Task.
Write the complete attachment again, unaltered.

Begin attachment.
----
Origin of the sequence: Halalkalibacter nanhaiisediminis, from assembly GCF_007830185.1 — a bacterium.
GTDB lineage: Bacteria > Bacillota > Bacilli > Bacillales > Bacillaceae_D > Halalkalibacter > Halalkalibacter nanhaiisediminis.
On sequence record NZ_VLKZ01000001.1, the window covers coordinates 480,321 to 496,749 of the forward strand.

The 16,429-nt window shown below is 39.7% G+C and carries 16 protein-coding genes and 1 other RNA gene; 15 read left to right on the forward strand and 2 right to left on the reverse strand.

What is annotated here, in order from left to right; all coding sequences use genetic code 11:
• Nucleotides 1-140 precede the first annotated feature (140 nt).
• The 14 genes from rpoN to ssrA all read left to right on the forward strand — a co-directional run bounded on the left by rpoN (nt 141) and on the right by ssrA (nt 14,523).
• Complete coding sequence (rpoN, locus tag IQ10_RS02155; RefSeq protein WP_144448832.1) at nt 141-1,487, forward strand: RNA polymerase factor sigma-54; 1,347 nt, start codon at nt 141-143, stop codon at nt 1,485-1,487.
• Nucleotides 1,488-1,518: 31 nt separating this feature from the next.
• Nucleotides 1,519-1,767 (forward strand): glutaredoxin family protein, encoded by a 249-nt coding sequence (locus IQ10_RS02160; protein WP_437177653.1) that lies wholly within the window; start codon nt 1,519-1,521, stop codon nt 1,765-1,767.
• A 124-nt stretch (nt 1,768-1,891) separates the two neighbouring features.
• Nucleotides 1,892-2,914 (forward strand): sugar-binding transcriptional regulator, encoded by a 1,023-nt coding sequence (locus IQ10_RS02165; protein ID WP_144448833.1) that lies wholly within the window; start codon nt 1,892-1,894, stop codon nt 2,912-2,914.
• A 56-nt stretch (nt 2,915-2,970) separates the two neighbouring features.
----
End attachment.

Origin of the sequence: Halalkalibacter nanhaiisediminis, from assembly GCF_007830185.1 — a bacterium.
GTDB lineage: Bacteria > Bacillota > Bacilli > Bacillales > Bacillaceae_D > Halalkalibacter > Halalkalibacter nanhaiisediminis.
On sequence record NZ_VLKZ01000001.1, the window covers coordinates 480,321 to 496,749 of the forward strand.

The 16,429-nt window shown below is 39.7% G+C and carries 16 protein-coding genes and 1 other RNA gene; 15 read left to right on the forward strand and 2 right to left on the reverse strand.

What is annotated here, in order from left to right; all coding sequences use genetic code 11:
• Nucleotides 1-140 precede the first annotated feature (140 nt).
• The 14 genes from rpoN to ssrA all read left to right on the forward strand — a co-directional run bounded on the left by rpoN (nt 141) and on the right by ssrA (nt 14,523).
• Complete coding sequence (rpoN, locus tag IQ10_RS02155; RefSeq protein WP_144448832.1) at nt 141-1,487, forward strand: RNA polymerase factor sigma-54; 1,347 nt, start codon at nt 141-143, stop codon at nt 1,485-1,487.
• Nucleotides 1,488-1,518: 31 nt separating this feature from the next.
• Nucleotides 1,519-1,767 (forward strand): glutaredoxin family protein, encoded by a 249-nt coding sequence (locus IQ10_RS02160; protein WP_437177653.1) that lies wholly within the window; start codon nt 1,519-1,521, stop codon nt 1,765-1,767.
• A 124-nt stretch (nt 1,768-1,891) separates the two neighbouring features.
• Nucleotides 1,892-2,914 (forward strand): sugar-binding transcriptional regulator, encoded by a 1,023-nt coding sequence (locus IQ10_RS02165; protein ID WP_144448833.1) that lies wholly within the window; start codon nt 1,892-1,894, stop codon nt 2,912-2,914.
• A 56-nt stretch (nt 2,915-2,970) separates the two neighbouring features.